Page 15 - Jewish Book Annual Volume 36

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and whom jailers strike with bunches of keys, with revolver
to them and to you
in this place and in every place
upon Israel and upon all who live
as the sparrows of the streets
under the cornices of the houses of others,
and as rabbits
in the fields of strangers
on the grace of the seasons
and what the gleaners leave in the corners;
you children of the wind
that feed on the tree of knowledge
in this place and in every place,
to them and to you
a living;
upon Israel
and upon their children and upon all the children of their
in this place and in every place,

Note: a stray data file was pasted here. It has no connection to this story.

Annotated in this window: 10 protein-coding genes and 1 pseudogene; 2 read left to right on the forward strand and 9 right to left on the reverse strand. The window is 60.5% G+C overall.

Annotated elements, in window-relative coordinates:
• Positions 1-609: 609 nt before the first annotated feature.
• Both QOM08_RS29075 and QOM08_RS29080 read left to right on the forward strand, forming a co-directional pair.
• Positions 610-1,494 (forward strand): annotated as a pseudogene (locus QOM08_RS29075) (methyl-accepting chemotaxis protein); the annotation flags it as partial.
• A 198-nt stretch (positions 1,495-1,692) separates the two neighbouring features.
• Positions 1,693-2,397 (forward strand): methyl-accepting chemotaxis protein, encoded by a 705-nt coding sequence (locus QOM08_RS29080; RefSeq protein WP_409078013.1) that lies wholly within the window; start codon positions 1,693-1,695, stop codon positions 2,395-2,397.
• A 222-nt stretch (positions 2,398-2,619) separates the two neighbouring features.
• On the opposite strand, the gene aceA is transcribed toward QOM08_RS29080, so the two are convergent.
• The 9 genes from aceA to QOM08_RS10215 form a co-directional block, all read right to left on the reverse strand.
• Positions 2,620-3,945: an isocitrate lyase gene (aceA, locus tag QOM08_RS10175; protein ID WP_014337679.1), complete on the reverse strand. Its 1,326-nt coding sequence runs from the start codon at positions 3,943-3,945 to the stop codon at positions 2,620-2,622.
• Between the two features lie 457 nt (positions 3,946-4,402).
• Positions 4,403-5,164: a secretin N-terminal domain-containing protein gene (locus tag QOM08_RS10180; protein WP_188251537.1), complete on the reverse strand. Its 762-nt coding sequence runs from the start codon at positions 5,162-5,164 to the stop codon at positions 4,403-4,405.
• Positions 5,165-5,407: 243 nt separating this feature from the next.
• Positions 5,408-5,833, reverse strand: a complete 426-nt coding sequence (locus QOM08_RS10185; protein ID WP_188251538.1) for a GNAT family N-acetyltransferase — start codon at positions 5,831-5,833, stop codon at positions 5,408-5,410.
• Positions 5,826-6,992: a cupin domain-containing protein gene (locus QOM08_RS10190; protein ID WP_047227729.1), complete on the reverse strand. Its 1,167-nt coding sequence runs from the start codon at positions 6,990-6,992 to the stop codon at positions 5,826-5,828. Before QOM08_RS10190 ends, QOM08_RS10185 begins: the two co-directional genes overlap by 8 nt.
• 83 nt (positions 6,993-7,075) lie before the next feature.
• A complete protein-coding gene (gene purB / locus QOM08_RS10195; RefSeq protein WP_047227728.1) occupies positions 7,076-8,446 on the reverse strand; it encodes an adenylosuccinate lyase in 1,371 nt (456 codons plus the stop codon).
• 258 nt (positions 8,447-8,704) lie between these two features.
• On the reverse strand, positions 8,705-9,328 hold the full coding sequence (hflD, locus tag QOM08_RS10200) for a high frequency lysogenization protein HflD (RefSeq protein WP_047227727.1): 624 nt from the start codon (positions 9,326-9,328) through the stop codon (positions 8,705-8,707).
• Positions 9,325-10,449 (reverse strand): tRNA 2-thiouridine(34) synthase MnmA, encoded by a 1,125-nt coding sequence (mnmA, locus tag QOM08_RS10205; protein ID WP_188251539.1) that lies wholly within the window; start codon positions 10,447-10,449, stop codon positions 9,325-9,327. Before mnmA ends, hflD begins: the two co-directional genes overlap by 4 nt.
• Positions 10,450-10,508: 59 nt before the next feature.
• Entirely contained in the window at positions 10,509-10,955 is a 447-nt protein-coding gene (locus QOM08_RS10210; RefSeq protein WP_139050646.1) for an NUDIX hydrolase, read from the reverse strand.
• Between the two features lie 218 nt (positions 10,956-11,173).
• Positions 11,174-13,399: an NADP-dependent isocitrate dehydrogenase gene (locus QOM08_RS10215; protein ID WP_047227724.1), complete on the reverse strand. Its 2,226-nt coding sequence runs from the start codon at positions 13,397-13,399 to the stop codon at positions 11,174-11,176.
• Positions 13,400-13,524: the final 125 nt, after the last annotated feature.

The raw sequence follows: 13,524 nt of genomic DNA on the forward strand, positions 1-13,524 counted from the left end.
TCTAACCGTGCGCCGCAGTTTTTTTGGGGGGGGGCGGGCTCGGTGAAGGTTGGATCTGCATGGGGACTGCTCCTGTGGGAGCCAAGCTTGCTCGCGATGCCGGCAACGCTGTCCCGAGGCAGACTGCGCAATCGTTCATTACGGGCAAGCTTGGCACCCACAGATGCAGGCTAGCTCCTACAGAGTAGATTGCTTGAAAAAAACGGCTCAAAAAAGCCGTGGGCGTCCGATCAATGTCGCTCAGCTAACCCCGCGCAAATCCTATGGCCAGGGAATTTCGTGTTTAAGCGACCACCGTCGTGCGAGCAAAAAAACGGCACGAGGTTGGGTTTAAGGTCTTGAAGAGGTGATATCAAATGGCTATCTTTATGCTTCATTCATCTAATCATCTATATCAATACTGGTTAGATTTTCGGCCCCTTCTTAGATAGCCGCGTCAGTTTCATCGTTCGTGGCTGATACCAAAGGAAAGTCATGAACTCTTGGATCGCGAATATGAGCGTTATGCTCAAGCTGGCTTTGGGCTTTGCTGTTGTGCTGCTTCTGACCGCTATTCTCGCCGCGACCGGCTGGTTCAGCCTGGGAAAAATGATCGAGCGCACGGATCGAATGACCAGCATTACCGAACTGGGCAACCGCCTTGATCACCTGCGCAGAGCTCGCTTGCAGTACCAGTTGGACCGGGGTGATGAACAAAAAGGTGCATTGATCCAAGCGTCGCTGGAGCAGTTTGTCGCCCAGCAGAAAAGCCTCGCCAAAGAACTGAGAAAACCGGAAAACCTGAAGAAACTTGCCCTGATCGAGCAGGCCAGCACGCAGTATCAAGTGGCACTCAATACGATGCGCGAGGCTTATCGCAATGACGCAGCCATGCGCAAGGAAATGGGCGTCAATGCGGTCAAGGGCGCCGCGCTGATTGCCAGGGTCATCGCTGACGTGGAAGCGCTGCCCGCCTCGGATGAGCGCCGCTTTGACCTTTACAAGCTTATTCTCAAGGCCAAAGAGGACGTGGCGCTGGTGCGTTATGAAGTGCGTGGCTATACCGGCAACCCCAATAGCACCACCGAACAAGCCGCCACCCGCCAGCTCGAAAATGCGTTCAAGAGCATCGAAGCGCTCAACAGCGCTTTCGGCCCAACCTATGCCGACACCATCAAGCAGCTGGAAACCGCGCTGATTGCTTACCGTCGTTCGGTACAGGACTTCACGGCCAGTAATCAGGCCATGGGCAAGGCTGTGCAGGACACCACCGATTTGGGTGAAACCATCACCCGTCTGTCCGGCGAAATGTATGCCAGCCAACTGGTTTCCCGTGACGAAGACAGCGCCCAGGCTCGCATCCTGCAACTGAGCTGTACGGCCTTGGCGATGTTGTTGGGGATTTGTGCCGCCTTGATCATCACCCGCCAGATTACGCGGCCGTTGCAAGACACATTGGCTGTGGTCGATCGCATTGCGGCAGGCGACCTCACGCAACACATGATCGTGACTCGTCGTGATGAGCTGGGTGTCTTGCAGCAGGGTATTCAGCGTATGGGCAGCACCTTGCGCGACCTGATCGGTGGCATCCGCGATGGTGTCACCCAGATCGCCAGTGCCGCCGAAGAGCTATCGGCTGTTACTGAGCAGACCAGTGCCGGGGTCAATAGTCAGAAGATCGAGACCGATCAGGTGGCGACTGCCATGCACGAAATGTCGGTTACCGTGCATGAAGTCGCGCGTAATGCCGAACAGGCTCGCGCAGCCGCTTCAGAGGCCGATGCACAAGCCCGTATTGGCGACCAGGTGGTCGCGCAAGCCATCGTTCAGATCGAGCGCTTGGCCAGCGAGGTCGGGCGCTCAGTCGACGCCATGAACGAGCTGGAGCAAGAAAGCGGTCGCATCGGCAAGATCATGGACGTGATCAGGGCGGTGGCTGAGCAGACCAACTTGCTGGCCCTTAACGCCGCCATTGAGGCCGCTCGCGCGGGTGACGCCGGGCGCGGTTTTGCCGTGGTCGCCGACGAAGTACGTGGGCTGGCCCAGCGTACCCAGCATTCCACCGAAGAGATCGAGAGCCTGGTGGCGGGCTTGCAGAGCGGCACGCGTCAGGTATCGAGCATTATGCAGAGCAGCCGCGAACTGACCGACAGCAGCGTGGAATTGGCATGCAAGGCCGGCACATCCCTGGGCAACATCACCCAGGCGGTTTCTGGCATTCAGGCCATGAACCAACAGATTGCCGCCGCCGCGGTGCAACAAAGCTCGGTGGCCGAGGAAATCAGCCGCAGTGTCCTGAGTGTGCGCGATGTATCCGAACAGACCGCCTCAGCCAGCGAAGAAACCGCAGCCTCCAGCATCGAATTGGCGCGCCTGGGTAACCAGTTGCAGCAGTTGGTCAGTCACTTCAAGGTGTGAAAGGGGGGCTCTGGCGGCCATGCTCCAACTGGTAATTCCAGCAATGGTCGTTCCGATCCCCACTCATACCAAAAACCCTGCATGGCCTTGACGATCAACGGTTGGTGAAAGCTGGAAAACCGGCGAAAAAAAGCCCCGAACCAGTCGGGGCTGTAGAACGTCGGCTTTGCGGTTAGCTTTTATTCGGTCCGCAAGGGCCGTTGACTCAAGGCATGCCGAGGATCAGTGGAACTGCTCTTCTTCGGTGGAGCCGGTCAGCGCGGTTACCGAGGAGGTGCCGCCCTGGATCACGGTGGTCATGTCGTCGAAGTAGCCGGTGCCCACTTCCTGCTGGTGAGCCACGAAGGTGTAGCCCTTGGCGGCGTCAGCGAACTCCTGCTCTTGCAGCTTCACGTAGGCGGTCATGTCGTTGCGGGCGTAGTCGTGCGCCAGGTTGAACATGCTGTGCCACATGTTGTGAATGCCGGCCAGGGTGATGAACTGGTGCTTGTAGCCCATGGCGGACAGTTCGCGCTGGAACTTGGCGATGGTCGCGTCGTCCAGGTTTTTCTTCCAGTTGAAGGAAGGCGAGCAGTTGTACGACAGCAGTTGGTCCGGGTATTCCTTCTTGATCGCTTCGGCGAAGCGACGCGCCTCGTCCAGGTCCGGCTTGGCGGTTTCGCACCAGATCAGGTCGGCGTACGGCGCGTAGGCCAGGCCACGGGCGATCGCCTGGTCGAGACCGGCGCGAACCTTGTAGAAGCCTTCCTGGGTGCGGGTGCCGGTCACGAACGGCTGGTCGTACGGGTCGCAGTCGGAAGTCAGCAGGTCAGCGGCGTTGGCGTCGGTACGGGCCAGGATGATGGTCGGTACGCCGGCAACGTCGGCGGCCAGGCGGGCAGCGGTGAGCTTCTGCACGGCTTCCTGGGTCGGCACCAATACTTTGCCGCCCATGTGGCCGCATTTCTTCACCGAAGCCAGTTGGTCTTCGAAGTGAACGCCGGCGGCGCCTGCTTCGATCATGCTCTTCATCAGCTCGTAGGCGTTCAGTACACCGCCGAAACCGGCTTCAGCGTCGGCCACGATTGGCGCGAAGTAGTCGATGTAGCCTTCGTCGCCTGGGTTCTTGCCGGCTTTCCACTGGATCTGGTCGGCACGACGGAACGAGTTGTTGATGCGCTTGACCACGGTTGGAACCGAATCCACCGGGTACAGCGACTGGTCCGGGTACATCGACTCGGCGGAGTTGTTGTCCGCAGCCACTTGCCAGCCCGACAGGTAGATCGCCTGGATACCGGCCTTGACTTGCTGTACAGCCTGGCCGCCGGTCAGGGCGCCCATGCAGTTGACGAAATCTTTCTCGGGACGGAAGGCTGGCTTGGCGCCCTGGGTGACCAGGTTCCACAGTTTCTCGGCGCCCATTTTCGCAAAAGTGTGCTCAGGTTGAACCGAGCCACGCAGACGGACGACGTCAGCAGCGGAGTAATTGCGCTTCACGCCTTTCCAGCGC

to them and to you
Long before it was over, I found myself reciting the words along
with the rabbi until he came to the last word. Surely it was
not the word Shalom. Shalom was a great word, but it was not
the proper word for this place in the composition. What was the
word that fitted in here? My memory told me it was the word
A quiet rather than a colorful ending of a lovely poem.
Neither rabbi nor congregation, as I ascertained later, were
aware that what they were listening to, except for that last word,
was a composition by Charles Reznikoff, included in his
in 1936, included again in The New Directions volume of
his selected poems
By The Waters of Manhattn
in 1962, and
finally in the two volumes of his
Complete Poems
brought out
after his death in 1976 by the Black Sparrow Press in Santa